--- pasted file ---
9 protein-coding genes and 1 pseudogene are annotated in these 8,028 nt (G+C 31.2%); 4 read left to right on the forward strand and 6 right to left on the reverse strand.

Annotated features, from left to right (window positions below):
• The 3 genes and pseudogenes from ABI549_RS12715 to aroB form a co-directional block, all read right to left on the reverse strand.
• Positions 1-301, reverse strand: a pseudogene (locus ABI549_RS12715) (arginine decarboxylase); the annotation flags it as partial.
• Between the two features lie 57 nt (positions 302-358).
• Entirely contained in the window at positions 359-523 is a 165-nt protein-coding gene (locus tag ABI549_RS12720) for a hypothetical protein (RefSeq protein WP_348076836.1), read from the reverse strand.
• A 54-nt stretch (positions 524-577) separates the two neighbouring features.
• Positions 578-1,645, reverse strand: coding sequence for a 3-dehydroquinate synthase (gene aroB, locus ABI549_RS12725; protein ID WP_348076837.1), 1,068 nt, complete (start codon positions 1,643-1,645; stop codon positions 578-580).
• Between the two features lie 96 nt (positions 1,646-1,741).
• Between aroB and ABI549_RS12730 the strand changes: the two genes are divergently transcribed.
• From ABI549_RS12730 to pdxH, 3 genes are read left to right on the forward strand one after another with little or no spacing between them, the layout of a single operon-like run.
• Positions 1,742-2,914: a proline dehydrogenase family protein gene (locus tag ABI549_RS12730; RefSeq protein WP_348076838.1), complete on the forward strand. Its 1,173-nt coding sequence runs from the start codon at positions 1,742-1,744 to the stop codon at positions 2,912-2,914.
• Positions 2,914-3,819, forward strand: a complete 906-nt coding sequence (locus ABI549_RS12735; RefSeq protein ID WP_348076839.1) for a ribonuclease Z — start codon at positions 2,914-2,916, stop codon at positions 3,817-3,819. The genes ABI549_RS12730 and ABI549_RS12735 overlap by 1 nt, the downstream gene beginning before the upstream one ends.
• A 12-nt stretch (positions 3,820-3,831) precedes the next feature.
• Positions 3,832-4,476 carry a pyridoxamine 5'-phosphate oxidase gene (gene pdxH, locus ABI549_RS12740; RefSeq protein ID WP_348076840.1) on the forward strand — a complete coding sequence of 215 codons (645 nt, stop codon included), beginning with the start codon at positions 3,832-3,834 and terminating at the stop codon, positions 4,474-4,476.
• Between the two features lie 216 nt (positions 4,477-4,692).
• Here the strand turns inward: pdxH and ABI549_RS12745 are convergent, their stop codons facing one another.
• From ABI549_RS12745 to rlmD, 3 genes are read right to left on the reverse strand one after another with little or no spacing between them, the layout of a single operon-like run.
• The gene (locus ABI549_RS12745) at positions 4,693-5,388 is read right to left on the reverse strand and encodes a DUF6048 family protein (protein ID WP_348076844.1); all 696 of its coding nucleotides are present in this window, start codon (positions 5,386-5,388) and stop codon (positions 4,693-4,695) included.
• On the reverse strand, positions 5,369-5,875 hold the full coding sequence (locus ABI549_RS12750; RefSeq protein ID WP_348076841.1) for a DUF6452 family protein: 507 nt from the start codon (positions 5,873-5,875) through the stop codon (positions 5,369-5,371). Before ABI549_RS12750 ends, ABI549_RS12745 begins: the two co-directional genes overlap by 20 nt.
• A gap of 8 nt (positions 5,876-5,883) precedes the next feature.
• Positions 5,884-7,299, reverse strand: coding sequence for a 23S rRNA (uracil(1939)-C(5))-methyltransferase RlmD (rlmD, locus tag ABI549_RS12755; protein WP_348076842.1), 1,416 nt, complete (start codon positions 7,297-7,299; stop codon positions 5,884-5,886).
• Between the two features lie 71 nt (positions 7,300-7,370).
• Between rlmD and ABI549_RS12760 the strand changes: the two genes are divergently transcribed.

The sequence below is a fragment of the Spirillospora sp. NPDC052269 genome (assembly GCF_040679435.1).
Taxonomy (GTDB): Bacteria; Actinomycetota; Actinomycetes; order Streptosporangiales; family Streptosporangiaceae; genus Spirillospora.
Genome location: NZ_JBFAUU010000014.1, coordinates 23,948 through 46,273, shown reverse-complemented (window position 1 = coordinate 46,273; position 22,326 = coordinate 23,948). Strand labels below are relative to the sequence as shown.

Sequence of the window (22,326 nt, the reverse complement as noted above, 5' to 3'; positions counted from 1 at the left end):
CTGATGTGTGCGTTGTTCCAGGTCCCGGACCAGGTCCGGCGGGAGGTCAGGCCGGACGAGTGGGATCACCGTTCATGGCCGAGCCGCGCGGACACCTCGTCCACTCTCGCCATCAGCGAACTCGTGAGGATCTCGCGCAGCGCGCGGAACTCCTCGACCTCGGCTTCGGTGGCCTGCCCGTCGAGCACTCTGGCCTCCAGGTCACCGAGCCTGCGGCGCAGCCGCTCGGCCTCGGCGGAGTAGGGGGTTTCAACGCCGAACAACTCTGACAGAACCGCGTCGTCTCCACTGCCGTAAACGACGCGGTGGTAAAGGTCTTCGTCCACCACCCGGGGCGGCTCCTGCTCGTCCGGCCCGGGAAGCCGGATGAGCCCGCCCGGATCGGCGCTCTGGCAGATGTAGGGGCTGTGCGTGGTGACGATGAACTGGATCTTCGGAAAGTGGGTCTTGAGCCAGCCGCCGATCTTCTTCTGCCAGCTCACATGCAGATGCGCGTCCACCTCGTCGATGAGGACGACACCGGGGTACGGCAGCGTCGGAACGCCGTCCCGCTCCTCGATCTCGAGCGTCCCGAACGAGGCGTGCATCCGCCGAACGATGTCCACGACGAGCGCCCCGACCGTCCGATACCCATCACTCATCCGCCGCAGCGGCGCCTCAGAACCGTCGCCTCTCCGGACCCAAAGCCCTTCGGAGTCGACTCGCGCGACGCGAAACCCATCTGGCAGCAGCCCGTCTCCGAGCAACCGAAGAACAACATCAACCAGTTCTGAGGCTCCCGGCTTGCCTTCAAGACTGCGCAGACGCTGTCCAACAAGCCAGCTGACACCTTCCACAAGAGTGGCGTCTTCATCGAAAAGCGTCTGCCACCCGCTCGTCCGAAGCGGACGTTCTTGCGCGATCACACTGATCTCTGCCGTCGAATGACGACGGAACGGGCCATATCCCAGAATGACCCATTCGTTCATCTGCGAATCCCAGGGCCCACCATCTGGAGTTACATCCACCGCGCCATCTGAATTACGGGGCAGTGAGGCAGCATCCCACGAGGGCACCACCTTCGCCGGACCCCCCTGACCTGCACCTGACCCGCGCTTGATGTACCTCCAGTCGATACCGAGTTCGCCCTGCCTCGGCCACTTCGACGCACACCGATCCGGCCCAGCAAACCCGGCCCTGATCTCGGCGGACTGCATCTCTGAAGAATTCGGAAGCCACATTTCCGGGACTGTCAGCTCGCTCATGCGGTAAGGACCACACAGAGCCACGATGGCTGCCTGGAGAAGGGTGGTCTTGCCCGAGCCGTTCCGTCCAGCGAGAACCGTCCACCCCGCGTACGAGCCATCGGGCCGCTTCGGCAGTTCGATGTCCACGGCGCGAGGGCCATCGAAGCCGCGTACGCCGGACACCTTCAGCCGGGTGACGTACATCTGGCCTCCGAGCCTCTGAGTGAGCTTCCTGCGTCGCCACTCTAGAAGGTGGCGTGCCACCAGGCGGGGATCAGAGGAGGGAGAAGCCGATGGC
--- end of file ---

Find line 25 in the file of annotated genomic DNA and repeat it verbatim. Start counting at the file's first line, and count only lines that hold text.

The sequence below is a fragment of the Spirillospora sp. NPDC052269 genome (assembly GCF_040679435.1).